During the summer of 2012, Olson and her husband will try to speed up their algorithm's ability to solve problems by a factor of two. They also aim to improve the "fitness function" on their measured data to determine the best way to perform the tests at a clinical level. A fitness function summarizes, as a single figure of merit, how close a given design solution is to achieving the set aims.
In the near future, Olson and Throne plan to move the research from computer simulations to actual experiments and clinical use. The husband-wife team hopes that this new test will become an inexpensive, routine exam performed painlessly and harmlessly as part of an annual checkup even for relatively young women. This would greatly aid in early detection when breast cancer is most treatable.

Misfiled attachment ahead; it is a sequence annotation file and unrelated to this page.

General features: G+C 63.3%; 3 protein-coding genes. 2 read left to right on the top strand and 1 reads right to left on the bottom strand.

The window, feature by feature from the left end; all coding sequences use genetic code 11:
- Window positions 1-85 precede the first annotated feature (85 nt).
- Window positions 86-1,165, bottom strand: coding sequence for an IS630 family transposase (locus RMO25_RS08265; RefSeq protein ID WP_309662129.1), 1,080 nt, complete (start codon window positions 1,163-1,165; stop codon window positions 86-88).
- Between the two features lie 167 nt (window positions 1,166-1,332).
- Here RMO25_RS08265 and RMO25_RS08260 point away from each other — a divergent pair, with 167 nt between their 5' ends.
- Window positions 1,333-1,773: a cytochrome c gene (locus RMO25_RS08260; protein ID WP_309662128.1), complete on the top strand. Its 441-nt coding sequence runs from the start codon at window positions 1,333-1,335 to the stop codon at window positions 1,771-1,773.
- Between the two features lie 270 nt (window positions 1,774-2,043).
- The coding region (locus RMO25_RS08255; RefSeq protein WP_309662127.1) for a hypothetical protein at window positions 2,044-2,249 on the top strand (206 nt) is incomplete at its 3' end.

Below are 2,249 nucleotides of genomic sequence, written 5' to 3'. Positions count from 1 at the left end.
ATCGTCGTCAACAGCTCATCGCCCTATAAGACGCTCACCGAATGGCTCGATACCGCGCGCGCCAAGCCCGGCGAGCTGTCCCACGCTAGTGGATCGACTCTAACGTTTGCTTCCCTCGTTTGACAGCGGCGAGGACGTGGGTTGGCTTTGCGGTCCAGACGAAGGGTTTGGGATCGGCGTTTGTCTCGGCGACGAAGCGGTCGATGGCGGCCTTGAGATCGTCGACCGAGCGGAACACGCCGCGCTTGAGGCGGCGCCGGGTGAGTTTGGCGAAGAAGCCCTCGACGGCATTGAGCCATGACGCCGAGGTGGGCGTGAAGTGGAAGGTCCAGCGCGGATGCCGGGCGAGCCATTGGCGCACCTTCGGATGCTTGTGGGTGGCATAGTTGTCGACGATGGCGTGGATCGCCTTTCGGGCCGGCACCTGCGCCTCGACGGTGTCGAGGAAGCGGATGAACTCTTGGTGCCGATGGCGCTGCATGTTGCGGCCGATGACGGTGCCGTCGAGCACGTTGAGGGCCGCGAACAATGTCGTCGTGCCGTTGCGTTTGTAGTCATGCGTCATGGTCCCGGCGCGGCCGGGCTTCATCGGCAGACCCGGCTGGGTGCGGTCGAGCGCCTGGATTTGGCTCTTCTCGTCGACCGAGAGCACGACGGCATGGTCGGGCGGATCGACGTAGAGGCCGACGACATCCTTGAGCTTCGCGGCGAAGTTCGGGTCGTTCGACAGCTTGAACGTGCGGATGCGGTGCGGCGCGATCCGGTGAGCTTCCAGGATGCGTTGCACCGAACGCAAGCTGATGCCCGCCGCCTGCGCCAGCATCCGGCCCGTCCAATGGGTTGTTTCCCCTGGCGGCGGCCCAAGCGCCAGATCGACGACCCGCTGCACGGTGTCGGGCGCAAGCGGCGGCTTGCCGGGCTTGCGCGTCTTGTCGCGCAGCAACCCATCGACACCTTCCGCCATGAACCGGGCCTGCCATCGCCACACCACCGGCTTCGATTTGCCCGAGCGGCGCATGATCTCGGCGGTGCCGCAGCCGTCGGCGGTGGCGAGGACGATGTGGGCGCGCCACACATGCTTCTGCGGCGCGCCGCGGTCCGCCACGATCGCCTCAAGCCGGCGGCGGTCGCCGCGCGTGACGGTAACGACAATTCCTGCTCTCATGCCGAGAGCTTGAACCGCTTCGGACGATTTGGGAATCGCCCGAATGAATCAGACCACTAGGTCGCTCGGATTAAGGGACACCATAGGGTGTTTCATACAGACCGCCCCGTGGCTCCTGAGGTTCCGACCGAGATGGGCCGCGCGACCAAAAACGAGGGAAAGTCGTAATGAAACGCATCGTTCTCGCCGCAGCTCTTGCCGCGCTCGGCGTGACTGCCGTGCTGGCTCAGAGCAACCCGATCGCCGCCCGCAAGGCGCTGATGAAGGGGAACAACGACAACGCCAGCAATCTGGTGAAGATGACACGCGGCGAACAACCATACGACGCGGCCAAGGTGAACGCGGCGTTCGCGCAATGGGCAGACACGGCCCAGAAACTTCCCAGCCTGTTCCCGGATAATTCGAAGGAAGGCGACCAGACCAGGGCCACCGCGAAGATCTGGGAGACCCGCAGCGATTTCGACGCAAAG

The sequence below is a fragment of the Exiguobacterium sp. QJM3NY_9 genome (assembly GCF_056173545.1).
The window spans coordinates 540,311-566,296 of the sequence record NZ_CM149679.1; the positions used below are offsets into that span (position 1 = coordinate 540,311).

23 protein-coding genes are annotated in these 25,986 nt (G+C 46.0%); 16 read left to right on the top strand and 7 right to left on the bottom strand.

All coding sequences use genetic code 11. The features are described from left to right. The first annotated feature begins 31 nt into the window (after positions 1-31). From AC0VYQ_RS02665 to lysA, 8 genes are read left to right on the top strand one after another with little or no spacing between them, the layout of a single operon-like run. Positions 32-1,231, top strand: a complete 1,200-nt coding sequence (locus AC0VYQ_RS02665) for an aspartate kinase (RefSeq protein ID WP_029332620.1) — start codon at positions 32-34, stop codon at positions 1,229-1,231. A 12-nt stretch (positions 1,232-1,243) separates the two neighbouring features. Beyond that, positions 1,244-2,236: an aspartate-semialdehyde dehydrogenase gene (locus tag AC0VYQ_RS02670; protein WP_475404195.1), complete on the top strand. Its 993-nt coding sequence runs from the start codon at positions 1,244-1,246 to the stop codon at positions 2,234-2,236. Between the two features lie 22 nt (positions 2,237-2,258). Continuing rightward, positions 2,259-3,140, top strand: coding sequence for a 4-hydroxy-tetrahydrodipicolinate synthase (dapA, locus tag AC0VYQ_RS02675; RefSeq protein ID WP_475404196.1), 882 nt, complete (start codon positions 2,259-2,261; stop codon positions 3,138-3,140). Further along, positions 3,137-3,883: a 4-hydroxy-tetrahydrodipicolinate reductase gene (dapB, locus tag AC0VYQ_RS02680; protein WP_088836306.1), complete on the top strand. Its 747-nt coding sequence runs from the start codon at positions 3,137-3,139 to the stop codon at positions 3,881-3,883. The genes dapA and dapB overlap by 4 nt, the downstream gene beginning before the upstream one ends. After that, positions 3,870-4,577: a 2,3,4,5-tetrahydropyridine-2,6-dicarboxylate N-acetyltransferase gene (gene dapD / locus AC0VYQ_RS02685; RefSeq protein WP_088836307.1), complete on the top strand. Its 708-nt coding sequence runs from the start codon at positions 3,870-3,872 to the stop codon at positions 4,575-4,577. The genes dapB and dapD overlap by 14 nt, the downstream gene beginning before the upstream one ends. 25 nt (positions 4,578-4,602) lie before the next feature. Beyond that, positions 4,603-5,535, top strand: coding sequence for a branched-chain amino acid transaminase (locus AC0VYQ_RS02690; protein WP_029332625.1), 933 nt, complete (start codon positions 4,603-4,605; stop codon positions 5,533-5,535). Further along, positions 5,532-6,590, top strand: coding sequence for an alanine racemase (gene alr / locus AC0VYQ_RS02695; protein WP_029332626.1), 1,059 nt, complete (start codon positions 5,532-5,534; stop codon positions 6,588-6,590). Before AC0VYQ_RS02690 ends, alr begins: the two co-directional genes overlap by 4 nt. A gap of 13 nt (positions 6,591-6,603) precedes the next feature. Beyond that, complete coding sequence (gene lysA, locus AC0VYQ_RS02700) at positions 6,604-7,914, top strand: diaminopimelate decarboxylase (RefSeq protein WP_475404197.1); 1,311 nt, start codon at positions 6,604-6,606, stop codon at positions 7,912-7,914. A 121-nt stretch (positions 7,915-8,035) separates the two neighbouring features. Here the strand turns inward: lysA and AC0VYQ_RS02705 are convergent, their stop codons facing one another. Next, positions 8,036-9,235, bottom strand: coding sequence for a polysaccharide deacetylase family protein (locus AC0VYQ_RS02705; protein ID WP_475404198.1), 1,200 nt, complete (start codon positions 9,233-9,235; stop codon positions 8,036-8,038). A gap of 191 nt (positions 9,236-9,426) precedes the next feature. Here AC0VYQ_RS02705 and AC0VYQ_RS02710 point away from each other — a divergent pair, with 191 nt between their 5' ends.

"My daughter is 21 now," Olson said, "and I need to hurry up with the research because she wants it ready."
|Contact: Faith Singer-Villalobos|
University of Texas at Austin, Texas Advanced Computing Center